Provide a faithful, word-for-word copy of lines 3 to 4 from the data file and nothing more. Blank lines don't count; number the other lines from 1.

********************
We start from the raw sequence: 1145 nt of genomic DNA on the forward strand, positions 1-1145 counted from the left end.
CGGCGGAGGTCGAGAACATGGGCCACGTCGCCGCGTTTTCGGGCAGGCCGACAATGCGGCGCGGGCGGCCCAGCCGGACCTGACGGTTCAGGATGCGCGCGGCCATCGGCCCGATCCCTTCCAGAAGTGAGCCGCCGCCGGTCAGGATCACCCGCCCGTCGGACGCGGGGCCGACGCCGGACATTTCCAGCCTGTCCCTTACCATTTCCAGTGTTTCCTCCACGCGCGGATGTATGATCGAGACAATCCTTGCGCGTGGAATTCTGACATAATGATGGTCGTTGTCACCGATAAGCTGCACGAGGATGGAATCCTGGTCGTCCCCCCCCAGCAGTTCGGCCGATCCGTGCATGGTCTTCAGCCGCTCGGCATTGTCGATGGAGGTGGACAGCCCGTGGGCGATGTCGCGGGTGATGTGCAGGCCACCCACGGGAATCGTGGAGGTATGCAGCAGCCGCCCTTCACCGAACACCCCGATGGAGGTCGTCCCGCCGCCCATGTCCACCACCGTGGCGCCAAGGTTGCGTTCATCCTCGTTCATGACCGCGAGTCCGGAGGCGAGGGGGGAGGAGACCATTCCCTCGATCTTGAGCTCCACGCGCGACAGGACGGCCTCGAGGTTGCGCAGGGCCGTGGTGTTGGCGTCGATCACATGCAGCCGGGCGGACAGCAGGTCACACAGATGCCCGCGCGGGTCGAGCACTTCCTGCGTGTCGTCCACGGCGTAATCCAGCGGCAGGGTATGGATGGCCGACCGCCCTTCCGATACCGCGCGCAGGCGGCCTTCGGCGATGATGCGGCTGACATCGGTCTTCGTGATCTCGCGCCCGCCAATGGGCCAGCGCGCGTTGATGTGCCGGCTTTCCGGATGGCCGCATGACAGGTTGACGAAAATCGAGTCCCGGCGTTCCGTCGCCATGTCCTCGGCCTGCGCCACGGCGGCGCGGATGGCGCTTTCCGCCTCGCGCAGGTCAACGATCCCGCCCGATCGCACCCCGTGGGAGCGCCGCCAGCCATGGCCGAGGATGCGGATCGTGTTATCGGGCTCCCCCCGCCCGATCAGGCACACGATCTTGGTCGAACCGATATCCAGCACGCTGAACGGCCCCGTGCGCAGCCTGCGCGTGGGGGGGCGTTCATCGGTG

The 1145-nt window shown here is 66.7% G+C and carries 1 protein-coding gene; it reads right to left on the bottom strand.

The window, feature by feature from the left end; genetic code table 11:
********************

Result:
The 1145-nt window shown here is 66.7% G+C and carries 1 protein-coding gene; it reads right to left on the bottom strand.

The window, feature by feature from the left end; genetic code table 11: